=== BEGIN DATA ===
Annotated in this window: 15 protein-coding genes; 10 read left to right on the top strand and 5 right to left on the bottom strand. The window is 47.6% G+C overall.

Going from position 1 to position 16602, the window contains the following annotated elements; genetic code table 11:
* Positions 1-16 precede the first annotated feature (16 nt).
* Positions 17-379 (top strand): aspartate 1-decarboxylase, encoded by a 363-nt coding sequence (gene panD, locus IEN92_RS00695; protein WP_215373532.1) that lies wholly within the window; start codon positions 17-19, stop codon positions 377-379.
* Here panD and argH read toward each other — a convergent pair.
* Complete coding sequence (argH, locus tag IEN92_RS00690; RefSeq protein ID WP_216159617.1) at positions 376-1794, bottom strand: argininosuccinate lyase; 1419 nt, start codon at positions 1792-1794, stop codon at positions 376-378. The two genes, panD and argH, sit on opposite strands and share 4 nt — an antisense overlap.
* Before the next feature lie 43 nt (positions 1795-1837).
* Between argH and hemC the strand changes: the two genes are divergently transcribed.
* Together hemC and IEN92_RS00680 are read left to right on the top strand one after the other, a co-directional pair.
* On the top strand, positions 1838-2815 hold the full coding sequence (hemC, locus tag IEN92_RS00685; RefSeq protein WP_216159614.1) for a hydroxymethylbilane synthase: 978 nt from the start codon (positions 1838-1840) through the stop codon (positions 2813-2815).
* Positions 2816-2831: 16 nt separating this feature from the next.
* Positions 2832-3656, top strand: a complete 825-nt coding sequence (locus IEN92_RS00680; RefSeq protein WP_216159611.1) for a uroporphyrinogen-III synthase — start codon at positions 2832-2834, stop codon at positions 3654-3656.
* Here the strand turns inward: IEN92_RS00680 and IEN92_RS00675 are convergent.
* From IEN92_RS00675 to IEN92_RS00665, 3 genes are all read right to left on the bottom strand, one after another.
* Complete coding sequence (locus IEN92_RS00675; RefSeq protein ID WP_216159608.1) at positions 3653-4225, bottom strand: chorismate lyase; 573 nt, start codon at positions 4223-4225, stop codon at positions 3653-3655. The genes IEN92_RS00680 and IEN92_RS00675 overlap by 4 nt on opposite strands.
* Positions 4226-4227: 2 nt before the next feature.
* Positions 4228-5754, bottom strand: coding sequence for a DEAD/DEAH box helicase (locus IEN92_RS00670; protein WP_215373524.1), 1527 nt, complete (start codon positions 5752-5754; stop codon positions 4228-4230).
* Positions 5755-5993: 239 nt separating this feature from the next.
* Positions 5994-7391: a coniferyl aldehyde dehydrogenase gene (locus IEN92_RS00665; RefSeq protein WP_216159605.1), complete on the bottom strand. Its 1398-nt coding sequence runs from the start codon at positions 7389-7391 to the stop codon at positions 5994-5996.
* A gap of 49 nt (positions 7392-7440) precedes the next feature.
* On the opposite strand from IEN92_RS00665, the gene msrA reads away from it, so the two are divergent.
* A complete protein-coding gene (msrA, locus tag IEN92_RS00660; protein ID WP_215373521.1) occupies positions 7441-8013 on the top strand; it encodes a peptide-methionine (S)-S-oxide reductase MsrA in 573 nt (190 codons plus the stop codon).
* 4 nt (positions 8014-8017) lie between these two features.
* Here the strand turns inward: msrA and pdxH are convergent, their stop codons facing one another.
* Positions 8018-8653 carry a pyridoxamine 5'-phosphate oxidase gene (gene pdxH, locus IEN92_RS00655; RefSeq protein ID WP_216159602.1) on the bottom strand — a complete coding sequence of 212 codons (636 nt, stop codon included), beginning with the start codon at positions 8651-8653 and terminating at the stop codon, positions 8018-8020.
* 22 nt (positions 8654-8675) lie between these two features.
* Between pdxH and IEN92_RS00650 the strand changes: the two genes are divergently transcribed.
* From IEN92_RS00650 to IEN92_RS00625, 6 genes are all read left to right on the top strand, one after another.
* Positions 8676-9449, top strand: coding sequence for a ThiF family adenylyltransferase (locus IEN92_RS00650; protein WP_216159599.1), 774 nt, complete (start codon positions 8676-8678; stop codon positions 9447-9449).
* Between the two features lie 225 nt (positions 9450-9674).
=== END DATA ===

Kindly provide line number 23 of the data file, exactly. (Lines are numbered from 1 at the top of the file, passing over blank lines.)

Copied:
* 4 nt (positions 8014-8017) lie between these two features.